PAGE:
Anaerobic Digestion

Anaerobic digestion (in the absence of oxygen) with anaerobic bacteria or methane fermentation is used worldwide for disposal of domestic, municipal, agricultural, and industrial biomass waste. This reaction generally produces methane and carbon dioxide and it also occurs in the ecosystem and in the digestive tract. As shown in the following reactions (6.1) and (6.2), hydrogen along with acetic and butyric acids can also be produced by dark fermentation processes using anaerobic and facultative anaerobic chemohetrotrophs [118].

C6O6H12 + 2H2O ^ 2CH3COOH + 4H2 (6.1)

C6O6H12 ^ CH3CH2CH2COOH + 2CO2 + 2H2 (6.2)

Different types of waste materials can also be used for hydrogen fermenta­tion. Hydrogen production is highly dependent on the pH, retention time, and gas partial pressure. Generally, hydrogen production increases with retention time. Biogas produced from landfills generally contains methane (about 55%) and carbon dioxide with traces of hydrogen, ethane, and other impurities. The following description of the sequence of biochemical reac­tions that occur to convert complex molecules to methane closely follow the excellent review of Weiland [118].

In general, methane fermentation can be divided into four phases: hydroly­sis, acidogenesis, acetogenesis/dehydrogenation, and methanation. As shown by Weiland [118], the degradation of complex polymers such as polysaccha­rides, proteins, and lipids results in the formation of monomers and oligomers such as sugars, amino acids, and long-chain fatty acids. The individual degra­dation steps are carried out by different consortia of micro-organisms, which place different requirements on the environment [119]. Hydrolyzing and fer­menting micro-organisms are responsible for the initial attack on polymers and monomers and produce mainly acetate, hydrogen, and varying amounts of fatty acids such as propionate and butyrate [118]. Hydrolytic micro-organ­isms excrete hydrolytic enzymes such as cellulose, amylase, lipase, and the like. Thus, a complex consortium of micro-organisms most of which are strict anaerobes such as Bacteriocides, Clostridia, and Bifidobacteria [118] participate in the hydrolysis and fermentation of organic material [118].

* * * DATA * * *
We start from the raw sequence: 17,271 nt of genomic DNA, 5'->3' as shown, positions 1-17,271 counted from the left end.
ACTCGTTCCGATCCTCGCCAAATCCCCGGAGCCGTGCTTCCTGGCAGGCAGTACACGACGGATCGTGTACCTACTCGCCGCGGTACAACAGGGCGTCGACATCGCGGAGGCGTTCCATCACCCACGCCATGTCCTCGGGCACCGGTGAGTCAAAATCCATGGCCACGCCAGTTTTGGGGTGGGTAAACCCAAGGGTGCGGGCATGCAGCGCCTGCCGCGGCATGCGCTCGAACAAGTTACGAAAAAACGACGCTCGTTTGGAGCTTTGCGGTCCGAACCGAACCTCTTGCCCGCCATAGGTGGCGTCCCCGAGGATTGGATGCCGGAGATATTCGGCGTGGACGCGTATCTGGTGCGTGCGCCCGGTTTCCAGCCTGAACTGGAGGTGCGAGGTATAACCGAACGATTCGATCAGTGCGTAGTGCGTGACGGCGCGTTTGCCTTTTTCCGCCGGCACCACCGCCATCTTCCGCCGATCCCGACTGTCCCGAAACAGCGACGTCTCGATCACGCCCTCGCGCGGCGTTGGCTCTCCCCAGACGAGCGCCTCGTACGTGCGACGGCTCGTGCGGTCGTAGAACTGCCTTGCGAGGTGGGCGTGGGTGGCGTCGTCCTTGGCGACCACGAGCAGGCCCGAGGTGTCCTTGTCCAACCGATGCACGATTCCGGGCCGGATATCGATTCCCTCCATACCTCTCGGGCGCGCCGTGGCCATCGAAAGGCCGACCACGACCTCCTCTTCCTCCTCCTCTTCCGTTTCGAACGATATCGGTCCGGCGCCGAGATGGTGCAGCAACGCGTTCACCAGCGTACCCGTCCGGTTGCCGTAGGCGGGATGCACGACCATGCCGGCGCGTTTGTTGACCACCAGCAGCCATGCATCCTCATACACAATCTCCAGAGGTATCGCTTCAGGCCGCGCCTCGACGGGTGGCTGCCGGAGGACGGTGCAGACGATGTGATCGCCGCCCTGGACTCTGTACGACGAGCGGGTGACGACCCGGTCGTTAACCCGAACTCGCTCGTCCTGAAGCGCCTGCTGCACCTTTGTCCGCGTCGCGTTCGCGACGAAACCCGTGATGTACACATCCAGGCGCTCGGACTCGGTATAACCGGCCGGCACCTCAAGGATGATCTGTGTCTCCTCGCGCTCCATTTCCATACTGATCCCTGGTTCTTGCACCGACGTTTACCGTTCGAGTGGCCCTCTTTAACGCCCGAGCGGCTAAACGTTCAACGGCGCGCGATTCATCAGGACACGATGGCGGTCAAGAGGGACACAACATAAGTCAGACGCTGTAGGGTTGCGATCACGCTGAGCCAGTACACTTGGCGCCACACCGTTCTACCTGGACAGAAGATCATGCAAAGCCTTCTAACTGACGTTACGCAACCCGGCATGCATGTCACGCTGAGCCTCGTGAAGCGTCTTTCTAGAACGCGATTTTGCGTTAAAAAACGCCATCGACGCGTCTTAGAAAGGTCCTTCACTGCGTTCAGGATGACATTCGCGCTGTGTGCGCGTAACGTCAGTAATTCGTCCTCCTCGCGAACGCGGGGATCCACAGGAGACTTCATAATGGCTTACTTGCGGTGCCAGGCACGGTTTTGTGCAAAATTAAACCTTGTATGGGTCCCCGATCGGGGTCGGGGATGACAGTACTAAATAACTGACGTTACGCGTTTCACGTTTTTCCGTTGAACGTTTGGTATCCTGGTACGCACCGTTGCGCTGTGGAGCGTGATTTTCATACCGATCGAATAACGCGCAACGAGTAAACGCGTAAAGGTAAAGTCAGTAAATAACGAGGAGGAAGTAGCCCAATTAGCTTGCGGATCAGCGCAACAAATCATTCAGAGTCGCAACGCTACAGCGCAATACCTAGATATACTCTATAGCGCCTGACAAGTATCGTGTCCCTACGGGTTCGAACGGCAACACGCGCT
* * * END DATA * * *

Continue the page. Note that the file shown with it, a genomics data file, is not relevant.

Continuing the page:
The higher volatile fatty acids are converted into acetate and hydrogen by obligate hydrogen-producing acetogenic bacteria. The maintenance of an extremely low partial pressure of hydrogen is very important for the acetogenic and hydrogen-producing bacteria. The present state of knowledge indicates that hydrogen may be a limiting substrate for methanogens [120]. This is because an addition of hydrogen-producing bacteria to the natural biogas-producing con­sortium increases daily biogas production. Studies [118] have shown that only two groups of methanogenic bacteria produce methane from acetate, hydrogen, and carbon dioxide. These bacteria are strictly anaerobes and require a lower radox potential for growth than most other anaerobic bacteria. Only few species are able to degrade acetate into CH4 and CO2, for example, Methanosarcina barkeri, Methanonococcus mazei, and Methanotrix soehngenii, whereas all methanogenic bacteria are able to use hydrogen to form methane [118].

The overall process of methane fermentation can be accomplished in two stages and a balanced anaerobic digestion process demands that in both stages the rates of degradation must be equal in size. If the first degradation step runs too fast, the acid concentration rises and pH drops below 7.0 which inhibits methanogenic bacteria. If the second phase runs too fast, methane production is limited by the hydrolytic stage. Thus the rate-limiting step


Some Typical Literature Studies on Anaerobic Digestion of Waste Materials

Types of Waste


Swine waste

Chen et al., 2008 [121]

Coir pith

Kunchikannan et al., 2007 [122]

Wastewater and organic kitchen waste

Weichgrebe et al., 2008 [123]

Distillary spent wash

Pathe et al., 2002 [124]

Biodiesel by-products

Kolesarova et al., 2011 [125]

Whey (a component of dairy product or an additive for food product)

Beszedes et al., 2010 [126]

Palm oil effluent

Yusoff et al., 2010 [127]

Tofu wastewater

Zheng et al., 2008 [128]

Starch food waste

Ding et al. 2008 [129]

Municipal solid waste

Ismail and Abderrezaq, 2007 [130]

Solid organic waste and energy crops

Angelidaki et al., 2009 [131]

Food residuals

Shin et al., 2000 [132] Haug et al., 2000 [133]

Dairy effluent

Desai et al., 2009 [134]

Organic solid waste

Zhang, 2002 [135]

Household organic waste

Narra et al., 2009 [136]

Distillery spent waste

Nandy et al., 1992 [137]

Long fatty acids

Alves et al., 2009 [138]

depends on the compounds of the substrate used for biogas production. Undissolved compounds such as cellulose, proteins, and fats take several days to crack whereas soluble carbohydrates crack in a few hours. Therefore the process design must be well adapted to the substrate properties for achieving complete degradation without process failure.

Numerous studies have been reported for anaerobic digestion to produce either methane or hydrogen from a variety of waste streams. Some of these studies are summarized in Table 6.7. Maximum gas yields and theoretical methane contents that can be generated from carbohydrates, raw protein, raw fat, and lignin are summarized in Table 6.8 [118]. The biogas generated from landfills generally contains about 50 to 55% methane and the remain­ing composition consists largely of CO2 and traces of water, hydrogen, and other impurities. It is clear from these studies that anaerobic digestion is a very widely used process to generate methane or hydrogen from a variety of organic wastes, both of which are important gaseous biofuels.